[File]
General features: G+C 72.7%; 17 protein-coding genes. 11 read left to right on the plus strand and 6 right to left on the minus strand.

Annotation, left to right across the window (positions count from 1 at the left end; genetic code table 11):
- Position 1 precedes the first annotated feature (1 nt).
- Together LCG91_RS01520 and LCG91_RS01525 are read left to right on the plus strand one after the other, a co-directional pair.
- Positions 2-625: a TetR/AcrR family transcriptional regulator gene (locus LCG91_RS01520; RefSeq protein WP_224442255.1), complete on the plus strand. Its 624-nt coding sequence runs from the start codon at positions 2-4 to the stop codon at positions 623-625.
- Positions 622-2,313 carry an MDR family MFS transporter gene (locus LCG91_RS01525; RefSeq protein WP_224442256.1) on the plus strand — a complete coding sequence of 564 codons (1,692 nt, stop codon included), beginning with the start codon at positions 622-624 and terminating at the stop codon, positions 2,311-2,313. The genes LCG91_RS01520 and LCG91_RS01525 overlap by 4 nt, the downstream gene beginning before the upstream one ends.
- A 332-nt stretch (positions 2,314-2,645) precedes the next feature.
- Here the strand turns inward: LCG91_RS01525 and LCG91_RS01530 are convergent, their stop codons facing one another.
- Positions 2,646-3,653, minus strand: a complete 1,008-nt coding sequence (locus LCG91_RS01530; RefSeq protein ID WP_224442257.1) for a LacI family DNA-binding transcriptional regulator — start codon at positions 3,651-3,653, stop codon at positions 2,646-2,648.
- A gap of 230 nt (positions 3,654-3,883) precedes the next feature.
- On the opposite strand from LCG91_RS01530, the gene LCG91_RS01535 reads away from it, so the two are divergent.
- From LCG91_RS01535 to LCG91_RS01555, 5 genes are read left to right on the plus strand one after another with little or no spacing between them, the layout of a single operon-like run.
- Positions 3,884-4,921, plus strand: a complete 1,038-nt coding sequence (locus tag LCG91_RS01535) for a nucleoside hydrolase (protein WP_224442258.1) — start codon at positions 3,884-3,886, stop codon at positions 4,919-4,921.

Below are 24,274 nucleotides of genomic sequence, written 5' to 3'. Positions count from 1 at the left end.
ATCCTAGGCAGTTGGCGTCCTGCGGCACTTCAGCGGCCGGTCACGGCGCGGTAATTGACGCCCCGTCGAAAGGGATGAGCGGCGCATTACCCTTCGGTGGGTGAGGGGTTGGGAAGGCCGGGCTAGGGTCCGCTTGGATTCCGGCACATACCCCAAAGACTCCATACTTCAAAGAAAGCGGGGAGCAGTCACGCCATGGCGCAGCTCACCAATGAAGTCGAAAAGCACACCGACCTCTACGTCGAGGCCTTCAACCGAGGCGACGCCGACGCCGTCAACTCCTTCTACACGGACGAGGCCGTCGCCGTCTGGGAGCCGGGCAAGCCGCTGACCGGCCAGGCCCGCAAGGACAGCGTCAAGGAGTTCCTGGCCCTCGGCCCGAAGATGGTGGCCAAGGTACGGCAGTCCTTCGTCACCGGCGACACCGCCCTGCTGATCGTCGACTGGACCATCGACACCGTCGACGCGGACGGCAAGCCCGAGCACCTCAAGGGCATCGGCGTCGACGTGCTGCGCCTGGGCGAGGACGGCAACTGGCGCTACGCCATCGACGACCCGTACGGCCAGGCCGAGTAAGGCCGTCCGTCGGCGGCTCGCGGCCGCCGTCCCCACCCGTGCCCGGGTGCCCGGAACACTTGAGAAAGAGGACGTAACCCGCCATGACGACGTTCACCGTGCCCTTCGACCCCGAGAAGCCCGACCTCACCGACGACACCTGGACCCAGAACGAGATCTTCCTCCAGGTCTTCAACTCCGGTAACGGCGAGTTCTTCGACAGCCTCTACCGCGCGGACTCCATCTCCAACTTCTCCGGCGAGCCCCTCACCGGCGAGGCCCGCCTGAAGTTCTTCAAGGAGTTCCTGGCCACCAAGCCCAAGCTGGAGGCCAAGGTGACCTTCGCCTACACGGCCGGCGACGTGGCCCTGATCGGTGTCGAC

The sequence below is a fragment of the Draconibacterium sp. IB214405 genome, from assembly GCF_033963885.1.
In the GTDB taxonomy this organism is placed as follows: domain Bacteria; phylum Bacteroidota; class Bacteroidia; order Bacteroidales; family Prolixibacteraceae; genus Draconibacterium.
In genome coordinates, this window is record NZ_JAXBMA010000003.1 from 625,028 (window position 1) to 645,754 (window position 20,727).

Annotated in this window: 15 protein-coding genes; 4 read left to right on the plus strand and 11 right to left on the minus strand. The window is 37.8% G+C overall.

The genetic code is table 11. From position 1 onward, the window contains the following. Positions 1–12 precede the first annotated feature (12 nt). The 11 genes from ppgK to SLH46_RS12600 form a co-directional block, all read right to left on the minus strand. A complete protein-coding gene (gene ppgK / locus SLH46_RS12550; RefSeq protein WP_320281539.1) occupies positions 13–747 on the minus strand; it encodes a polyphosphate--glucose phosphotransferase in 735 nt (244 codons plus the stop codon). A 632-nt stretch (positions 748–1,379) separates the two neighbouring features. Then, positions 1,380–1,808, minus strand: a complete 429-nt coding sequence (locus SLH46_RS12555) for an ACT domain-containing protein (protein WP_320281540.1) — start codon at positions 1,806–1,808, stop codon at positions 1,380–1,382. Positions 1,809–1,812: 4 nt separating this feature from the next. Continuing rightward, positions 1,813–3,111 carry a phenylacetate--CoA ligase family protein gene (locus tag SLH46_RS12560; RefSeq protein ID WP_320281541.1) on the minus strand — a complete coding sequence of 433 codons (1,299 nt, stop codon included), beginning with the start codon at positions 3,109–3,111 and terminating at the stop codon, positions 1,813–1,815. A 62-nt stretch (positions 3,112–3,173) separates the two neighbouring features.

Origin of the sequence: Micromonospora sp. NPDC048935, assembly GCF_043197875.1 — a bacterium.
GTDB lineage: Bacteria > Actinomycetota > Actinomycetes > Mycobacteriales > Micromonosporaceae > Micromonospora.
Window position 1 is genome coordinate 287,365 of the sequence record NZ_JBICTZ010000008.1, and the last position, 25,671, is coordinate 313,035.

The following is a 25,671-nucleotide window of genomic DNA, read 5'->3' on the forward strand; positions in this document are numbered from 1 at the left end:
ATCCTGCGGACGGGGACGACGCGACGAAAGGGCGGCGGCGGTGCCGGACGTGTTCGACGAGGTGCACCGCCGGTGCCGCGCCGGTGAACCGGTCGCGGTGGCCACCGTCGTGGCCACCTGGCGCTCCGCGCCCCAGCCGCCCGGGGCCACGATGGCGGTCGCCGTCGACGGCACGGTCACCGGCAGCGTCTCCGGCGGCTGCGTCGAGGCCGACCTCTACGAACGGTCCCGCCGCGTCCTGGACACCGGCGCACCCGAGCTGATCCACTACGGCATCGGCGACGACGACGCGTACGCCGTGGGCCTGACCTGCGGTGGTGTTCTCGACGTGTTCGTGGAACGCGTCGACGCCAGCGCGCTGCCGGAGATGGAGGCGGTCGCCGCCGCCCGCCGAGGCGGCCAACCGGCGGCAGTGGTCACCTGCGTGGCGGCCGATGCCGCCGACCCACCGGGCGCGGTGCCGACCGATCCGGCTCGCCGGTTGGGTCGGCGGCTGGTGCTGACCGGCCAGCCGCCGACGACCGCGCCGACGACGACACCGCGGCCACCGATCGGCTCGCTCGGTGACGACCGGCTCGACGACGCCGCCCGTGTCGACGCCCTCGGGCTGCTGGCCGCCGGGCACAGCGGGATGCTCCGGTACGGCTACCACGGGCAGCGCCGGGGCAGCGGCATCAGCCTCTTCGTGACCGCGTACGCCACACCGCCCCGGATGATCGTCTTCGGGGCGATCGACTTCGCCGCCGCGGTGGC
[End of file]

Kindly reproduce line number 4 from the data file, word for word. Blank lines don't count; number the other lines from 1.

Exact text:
- Together LCG91_RS01520 and LCG91_RS01525 are read left to right on the plus strand one after the other, a co-directional pair.